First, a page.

by Jack Halberstam

About Jack Halberstam

Jack Halberstam (he/him) is Professor of English and Gender Studies at Columbia University. He is the author of The Queer Art of Failure and Wild Things: The Disorder of Desire.


In American studies and cultural studies, as in the humanities more broadly, scholars use the term “gender” when they wish to expose a seemingly neutral analysis as male oriented and when they wish to turn critical attention from men to women. In this way, a gender analysis exposes the false universalization of male subjectivity and remarks on the differences produced by the social marking we call “sex” or “sexual difference.” Poststructuralist feminist theory queries this common usage by suggesting that the critique of male bias or gender neutrality comes with its own set of problems—namely, a premature and problematic stabilization of the meaning of “woman” and “female.” In 1990, Judith Butler famously named and theorized the “trouble” that “gender” both performs and covers up. In doing so, she consolidated a new form of gender theory focused on what is now widely (and variably) referred to as “performativity.” This focus on gender as something that is performed has enabled new modes of thinking about how the transgendered body is (and can be) inhabited, about the emergence of queer subcultures, and about practices that promise to radically destabilize the meaning of all social genders.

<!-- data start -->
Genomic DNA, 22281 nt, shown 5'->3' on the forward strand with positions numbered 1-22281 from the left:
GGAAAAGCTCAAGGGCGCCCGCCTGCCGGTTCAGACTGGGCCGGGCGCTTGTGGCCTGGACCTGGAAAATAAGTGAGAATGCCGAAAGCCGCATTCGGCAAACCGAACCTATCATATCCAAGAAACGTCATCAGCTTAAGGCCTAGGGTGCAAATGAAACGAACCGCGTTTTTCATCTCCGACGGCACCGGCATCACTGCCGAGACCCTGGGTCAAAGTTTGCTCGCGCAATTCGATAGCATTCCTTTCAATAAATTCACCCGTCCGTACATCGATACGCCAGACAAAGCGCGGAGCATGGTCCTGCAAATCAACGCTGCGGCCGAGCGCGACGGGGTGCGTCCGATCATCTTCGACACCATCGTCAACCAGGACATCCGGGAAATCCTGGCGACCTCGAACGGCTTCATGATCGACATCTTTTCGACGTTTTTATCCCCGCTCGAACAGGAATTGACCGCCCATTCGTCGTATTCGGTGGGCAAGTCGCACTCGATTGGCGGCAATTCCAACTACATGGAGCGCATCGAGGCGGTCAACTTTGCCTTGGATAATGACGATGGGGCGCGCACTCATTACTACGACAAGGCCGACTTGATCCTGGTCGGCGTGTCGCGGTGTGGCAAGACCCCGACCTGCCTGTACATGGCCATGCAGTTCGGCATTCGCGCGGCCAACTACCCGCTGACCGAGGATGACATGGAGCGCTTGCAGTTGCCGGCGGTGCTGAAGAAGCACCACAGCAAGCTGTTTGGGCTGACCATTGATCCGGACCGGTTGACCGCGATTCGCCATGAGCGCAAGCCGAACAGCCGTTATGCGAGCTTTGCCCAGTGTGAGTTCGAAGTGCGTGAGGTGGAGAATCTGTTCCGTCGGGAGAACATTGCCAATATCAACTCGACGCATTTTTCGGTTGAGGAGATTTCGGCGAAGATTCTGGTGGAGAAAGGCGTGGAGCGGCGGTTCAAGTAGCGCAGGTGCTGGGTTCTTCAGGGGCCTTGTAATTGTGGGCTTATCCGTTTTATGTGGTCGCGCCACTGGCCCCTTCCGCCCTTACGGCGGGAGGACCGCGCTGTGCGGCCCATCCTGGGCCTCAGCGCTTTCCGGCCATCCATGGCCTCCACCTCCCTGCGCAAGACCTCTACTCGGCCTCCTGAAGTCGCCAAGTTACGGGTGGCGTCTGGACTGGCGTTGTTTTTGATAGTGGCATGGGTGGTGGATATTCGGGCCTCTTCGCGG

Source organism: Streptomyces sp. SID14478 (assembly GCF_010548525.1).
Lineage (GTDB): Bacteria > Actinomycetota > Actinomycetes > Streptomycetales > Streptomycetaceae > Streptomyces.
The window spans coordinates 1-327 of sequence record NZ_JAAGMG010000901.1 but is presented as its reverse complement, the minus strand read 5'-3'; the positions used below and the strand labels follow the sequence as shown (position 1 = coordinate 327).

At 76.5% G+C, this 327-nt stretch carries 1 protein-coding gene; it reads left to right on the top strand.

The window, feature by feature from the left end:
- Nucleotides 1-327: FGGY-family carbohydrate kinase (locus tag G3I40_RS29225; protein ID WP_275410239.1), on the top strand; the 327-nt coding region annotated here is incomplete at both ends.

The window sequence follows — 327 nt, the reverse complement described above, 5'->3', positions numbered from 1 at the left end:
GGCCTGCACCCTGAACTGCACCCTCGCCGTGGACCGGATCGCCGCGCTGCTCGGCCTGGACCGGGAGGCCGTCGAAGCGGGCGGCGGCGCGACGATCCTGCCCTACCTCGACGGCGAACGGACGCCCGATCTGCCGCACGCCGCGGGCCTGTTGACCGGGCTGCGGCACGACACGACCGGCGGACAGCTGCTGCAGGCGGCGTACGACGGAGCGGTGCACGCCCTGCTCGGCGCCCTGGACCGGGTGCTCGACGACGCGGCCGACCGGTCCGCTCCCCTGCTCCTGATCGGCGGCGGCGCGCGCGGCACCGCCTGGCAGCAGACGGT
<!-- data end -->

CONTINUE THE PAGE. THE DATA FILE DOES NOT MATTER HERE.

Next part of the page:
It is easy to forget that until very recently, masculinity was understood solely in terms of the behaviors, activities, and political positions associated with the experience of being a man. So sutured to one another were men and masculinity, in ways that are not true for women and femininity, that there were very few ways of speaking or thinking about masculinity that did not affirm manhood on the one hand and define itself against womanhood on the other. Masculinity, furthermore, named a racial project of power and domination in which normative masculinity attached to whiteness while Black, Asian, or Latinx masculinities bore the weight of representing excess or insufficiency. It is not the case that these hegemonic versions of masculinity are now a thing of the past, and yet the twenty-first century has been marked by very clear shifts in the meanings, functions, and understandings of men and masculinity. Social media–based movements like #MeToo have, in the first two decades of the twenty-first century, offered platforms for deep critiques of the “boys will be boys” mentality that has granted powerful men impunity in relation to unwanted sexual advances on women. And as descriptions and accounts of widespread sexual harassment, assault, and abuse entered the viral world of online circulation, discussions that may have happened in small groups in earlier eras now became loud, ubiquitous, insistent. Meanwhile, trans manhood, once a stealth form of embodiment with only scant visibility, became a legible, credible, and influential new articulation of masculinity and manhood and in some cases offered deep critiques of the gender binarism and its seemingly inevitable connection to compulsory heterosexuality.